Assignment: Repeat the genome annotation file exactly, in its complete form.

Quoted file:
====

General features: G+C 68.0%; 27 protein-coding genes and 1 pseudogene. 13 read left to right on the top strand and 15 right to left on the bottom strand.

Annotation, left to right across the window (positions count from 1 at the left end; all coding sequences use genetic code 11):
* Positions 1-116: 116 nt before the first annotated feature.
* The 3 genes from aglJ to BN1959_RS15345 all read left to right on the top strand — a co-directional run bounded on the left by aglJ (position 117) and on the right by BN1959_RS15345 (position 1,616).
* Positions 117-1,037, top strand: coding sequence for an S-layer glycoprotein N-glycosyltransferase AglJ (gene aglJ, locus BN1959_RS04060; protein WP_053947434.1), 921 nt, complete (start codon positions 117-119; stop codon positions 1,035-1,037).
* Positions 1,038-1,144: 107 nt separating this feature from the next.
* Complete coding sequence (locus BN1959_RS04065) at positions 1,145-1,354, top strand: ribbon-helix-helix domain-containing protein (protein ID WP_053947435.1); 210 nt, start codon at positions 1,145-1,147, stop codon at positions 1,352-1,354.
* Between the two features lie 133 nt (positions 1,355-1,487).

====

General features: G+C 68.0%; 27 protein-coding genes and 1 pseudogene. 13 read left to right on the top strand and 15 right to left on the bottom strand.

Annotation, left to right across the window (positions count from 1 at the left end; all coding sequences use genetic code 11):
* Positions 1-116: 116 nt before the first annotated feature.
* The 3 genes from aglJ to BN1959_RS15345 all read left to right on the top strand — a co-directional run bounded on the left by aglJ (position 117) and on the right by BN1959_RS15345 (position 1,616).
* Positions 117-1,037, top strand: coding sequence for an S-layer glycoprotein N-glycosyltransferase AglJ (gene aglJ, locus BN1959_RS04060; protein WP_053947434.1), 921 nt, complete (start codon positions 117-119; stop codon positions 1,035-1,037).
* Positions 1,038-1,144: 107 nt separating this feature from the next.
* Complete coding sequence (locus BN1959_RS04065) at positions 1,145-1,354, top strand: ribbon-helix-helix domain-containing protein (protein ID WP_053947435.1); 210 nt, start codon at positions 1,145-1,147, stop codon at positions 1,352-1,354.
* Between the two features lie 133 nt (positions 1,355-1,487).